1. Where did we come from?
  2. Why is the world in a mess?
  3. Is there any way out?
  4. What is my purpose?
To number one, the Christian answers: “God created us.” To number two: “the fall.” To number three: “redemption by Christ.” And to the fourth question: “restoration of society.” Every worldview answers these four questions differently. For example, a New Ager believes that God did not create us, but that we are part of God. The secularist does not believe in sin or the fall—rather that people are good—thus it is society and its institutions that are corrupt and need to be fixed. This view leads to utopianism and ultimately to tyranny, as we saw in the twentieth century. I have studied worldview for nearly thirty years, and I am convinced the only worldview that makes sense, that can be true (that is, can conform to the way the world is, to reality, which is the best definition of truth), is the biblical worldview. It is the only one with satisfactory answers to all four questions. Compare them, and you will see. Once we understand the Biblical worldview, we can:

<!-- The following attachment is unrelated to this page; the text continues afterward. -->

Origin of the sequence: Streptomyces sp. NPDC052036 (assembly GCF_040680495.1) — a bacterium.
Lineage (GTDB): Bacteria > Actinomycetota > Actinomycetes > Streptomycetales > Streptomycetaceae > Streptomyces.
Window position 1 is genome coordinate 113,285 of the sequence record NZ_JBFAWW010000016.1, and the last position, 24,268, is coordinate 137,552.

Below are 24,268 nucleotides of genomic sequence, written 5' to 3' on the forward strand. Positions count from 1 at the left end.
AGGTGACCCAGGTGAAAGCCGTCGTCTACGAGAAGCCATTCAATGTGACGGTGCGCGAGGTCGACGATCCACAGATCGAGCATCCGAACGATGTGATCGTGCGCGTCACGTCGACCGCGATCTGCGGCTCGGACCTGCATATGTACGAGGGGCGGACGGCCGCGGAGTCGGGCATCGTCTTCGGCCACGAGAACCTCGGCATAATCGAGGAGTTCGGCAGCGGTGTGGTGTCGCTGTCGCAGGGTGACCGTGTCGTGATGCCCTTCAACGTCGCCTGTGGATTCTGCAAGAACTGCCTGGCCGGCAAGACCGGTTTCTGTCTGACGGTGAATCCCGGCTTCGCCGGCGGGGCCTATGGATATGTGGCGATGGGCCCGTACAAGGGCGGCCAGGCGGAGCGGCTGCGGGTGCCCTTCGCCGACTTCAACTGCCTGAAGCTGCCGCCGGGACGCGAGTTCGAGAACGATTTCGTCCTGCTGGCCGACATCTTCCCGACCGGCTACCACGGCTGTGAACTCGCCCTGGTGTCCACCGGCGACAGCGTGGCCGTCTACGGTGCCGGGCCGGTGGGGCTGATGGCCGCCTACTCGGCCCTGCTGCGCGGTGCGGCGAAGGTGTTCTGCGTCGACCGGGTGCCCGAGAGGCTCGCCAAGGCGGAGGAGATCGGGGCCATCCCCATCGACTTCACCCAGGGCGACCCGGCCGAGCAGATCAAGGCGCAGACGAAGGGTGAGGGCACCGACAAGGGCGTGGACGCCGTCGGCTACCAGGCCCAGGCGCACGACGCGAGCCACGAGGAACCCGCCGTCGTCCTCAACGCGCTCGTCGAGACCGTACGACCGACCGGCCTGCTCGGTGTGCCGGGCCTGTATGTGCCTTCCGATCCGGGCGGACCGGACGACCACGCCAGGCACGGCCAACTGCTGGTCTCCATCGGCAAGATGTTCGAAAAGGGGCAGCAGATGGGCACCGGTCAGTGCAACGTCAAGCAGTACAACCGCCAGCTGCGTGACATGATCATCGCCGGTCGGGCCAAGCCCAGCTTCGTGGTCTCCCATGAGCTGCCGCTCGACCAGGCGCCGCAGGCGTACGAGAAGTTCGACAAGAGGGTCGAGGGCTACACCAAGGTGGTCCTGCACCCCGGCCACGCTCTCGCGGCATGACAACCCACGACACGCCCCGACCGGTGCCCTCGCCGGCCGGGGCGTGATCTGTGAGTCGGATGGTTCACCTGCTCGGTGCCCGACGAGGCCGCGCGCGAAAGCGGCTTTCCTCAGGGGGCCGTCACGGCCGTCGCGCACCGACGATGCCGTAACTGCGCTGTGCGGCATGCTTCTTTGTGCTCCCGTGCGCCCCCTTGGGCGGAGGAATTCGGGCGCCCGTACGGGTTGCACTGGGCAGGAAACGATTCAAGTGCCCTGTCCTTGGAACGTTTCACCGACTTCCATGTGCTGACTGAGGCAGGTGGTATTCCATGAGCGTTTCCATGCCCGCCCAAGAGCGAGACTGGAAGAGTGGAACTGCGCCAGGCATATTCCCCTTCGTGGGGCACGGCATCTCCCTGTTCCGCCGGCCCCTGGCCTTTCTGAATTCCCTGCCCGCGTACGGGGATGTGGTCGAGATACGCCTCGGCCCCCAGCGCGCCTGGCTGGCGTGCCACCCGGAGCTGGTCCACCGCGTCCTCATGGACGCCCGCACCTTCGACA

• Defend what we believe.
  • Live the Christian life fully.
  • Be more consistent disciples.
  • Work for God’s justice and righteousness—and perhaps even transform the world we live in.
We must not fall for the seductive idea that we can just be saved and live happily ever after. To do that, to fail to understand worldview, will doom us to the isolation of our churches or even worse, our sure defeat in the great clash of civilizations with Islam and with secular naturalism here at home. He who has ears, let him hear.


Chuck Colson